For an organization interested in developing a clinic, the first and most important step is the identification and inspiration of key leaders who will drive the clinic development effort. Typically, these are individuals with dedication and leadership skills who become passionately engaged in organizing and leading a planning team responsible for bringing the clinic into existence. In the case of churches the involvement of capable, effective volunteer leaders insures that this effort is an extension of the church’s ministry without adding to the workload of the organization’s staff.
ECHO has identified four key leadership roles required for a successful clinic project.
Visionary Leader. Each project has an initial spokesperson – the individual who first articulated the vision of the project. If the genesis of a project is traced to its root, the Visionary Leader is often the individual with which it all began. This individual typically is the original “voice” of the project. From the beginning, this individual galvanizes support from the congregation and/or from the community, often individually recruiting members to the Planning Team.
The Visionary Leader galvanizes the community whether one to one, to small groups or to any media outlets who may have an interest at these early stages. Additionally, the Visionary Leader translates the vision to others in the community who are needed for time, talent, and treasure of all sorts, including financial. The “spokesperson” for a project, whether the Visionary Leader or not, should be consistent throughout the project unless otherwise delegated.
During the project’s developmental process, the Visionary Leader is often the individual who frames the “big picture” as individual assignments are carried out within the working dynamic of the Planning Team/Board. This individual may serve as the Chairperson of the Planning Team or Chairman of the first Board of Directors.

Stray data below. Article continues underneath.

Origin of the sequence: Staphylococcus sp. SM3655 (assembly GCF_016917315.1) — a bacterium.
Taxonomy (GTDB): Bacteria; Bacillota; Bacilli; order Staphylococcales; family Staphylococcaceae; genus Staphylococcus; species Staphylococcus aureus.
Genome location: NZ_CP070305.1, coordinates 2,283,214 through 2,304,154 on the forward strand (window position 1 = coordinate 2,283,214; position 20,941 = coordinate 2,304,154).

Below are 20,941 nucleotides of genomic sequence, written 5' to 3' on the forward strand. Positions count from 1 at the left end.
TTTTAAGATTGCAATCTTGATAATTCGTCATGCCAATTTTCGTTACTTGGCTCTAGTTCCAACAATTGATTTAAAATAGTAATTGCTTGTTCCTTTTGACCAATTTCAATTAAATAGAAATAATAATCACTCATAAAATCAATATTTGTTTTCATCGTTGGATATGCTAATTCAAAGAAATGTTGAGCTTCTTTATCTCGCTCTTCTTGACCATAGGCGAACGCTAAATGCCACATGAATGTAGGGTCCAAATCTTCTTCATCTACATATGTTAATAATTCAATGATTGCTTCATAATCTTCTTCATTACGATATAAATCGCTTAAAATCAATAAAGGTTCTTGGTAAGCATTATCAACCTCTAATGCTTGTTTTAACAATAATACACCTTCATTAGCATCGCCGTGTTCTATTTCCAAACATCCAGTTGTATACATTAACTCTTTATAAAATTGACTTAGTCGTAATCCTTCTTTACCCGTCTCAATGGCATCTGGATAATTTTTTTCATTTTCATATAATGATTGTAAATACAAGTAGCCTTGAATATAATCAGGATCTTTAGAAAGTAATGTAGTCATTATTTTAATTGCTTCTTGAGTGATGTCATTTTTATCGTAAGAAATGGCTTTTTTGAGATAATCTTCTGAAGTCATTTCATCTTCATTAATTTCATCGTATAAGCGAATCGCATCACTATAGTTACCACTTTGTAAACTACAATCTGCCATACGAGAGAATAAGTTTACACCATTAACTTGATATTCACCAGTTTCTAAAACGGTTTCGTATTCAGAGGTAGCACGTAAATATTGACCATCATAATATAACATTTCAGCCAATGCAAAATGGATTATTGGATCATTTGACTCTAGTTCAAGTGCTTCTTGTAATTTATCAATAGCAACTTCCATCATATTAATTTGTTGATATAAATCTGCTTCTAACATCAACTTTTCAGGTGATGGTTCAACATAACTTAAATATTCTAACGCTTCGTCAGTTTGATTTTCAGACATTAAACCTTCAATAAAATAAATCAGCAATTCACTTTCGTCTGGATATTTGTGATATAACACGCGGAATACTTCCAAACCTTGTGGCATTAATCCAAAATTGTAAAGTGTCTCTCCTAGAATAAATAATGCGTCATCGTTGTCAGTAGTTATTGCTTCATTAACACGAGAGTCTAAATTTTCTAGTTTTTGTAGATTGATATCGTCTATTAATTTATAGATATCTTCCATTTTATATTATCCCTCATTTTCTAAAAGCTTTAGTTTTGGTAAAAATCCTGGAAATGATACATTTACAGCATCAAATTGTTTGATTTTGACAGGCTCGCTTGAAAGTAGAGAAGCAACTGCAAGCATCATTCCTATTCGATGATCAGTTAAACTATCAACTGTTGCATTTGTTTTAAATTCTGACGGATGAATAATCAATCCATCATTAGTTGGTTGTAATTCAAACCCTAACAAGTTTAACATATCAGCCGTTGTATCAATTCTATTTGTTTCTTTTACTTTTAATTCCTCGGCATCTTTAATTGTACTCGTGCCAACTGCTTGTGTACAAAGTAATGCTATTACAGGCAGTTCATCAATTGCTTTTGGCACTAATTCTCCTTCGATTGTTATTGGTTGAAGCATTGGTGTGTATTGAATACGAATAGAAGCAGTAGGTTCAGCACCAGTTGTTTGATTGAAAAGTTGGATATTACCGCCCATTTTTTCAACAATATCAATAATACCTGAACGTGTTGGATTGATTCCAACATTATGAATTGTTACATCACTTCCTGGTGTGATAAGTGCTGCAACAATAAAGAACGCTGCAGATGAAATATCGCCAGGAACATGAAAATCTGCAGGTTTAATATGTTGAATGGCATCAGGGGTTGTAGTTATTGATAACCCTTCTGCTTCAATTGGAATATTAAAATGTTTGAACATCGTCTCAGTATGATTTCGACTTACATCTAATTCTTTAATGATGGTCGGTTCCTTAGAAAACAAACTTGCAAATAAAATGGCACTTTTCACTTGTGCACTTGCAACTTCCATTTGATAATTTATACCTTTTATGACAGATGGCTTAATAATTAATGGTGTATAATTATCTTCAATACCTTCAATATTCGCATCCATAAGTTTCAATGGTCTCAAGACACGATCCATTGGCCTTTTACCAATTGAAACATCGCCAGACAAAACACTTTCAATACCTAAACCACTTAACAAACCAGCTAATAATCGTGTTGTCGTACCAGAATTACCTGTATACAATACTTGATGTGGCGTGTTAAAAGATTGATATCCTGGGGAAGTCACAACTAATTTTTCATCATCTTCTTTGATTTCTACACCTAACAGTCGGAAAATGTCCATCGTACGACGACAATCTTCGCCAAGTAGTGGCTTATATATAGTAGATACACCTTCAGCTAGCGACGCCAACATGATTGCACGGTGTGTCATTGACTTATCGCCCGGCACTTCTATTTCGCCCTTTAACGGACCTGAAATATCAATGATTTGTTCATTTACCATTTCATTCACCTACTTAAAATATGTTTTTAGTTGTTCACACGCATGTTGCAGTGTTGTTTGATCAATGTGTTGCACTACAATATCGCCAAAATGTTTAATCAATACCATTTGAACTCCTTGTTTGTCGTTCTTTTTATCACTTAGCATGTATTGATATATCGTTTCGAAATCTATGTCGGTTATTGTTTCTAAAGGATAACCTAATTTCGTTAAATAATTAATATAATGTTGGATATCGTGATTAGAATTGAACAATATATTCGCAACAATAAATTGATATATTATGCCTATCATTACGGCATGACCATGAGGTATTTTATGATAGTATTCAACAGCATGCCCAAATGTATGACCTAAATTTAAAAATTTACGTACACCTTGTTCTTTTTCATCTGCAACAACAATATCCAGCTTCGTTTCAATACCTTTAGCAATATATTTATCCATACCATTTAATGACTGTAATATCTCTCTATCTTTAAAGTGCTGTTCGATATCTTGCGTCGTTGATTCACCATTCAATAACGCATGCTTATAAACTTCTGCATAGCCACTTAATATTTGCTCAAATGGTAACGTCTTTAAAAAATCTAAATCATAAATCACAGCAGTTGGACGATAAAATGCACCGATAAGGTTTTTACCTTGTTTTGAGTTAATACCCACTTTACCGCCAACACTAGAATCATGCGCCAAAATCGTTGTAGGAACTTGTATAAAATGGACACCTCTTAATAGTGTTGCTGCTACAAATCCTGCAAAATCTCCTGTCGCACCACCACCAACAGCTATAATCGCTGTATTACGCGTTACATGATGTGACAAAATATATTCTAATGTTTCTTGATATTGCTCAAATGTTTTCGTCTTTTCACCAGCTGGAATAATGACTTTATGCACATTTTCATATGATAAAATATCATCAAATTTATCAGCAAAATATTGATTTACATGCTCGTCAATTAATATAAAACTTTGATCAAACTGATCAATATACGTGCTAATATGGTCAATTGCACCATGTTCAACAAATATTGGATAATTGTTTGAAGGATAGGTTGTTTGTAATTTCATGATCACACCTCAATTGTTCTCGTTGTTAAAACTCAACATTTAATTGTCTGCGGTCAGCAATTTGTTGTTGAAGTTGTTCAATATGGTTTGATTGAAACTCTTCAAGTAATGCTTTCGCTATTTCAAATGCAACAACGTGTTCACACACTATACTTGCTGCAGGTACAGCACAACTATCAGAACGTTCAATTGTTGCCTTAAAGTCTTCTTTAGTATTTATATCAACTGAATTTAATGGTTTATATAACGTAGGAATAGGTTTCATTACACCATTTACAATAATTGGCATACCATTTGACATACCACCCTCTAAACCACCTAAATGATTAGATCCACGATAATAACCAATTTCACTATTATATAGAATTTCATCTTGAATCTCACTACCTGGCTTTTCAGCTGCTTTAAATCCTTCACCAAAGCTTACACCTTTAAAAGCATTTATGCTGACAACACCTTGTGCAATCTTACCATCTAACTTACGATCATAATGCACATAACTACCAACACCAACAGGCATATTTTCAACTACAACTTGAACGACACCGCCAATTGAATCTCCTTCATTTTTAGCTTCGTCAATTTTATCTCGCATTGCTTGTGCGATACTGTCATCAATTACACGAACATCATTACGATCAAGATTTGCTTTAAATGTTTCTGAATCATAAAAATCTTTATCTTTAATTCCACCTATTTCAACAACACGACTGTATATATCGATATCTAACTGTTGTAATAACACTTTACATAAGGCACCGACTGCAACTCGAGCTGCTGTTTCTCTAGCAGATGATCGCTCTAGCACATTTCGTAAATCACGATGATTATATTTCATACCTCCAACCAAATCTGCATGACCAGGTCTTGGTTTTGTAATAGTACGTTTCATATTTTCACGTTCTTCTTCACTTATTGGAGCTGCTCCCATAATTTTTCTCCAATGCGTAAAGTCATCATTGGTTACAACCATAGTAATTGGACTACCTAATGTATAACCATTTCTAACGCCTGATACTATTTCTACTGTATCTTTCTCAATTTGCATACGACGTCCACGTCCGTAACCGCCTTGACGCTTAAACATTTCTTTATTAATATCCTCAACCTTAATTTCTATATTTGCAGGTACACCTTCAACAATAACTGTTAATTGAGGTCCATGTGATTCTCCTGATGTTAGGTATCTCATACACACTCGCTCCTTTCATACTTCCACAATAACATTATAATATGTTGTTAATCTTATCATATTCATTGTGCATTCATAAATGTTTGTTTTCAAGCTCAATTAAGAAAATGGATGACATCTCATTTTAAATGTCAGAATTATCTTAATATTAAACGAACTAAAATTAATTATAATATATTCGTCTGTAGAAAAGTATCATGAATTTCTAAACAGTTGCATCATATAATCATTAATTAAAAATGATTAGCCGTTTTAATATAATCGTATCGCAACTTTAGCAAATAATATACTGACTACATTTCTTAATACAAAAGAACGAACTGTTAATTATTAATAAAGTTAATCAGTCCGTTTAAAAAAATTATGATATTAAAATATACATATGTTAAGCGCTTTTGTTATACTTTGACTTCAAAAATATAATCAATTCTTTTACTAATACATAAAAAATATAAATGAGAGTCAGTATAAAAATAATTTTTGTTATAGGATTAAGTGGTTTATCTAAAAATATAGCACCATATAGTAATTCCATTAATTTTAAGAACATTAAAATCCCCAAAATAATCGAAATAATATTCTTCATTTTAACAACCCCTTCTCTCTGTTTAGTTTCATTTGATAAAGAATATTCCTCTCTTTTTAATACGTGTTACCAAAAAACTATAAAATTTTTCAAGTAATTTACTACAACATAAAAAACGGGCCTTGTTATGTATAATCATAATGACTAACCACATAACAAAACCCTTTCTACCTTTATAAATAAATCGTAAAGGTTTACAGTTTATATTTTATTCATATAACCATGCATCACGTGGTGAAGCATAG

Medical Champion. Each project should identify the medical champion as the individual who will, assisted by other team members, develop the design and the structure of medical services to be offered by the clinic. This individual should ideally be a licensed medical professional – physician, independent practitioner, nurse, etc – to assure credibility for the emerging clinic. The Medical Champion, along with the Project Leader/Executive Director, is responsible for outreach into the surrounding medical community to build the necessary support for volunteers, resources and other specific support from local medical professionals or institutions. As such this individual must share the vision for the project and be able and willing to articulate this vision to a variety of professional audiences.
In many projects, the Medical Champion assumes the role of Medical Director once the project becomes operational.
Planning Team Leader. Every project must have a “go to” person – the individual who gets things done. The Planning Team Leader makes the “to-do” lists and makes certain the items are completed. The Planning Team Leader generally delegates well and holds individuals and the planning team accountable. He/she can maintain both long and short-term goals with an eye on how all contributes to the big picture – the opening of the clinic. The Planning Team Leader is the link between the various groups who are focused on their individual tasks or agendas. This role requires an on-going commitment of significant time to the clinic project. This individual often serves as the primary contact with the ECHO Consultant. An effective Planning Team Leader is critical to the timely success of the project.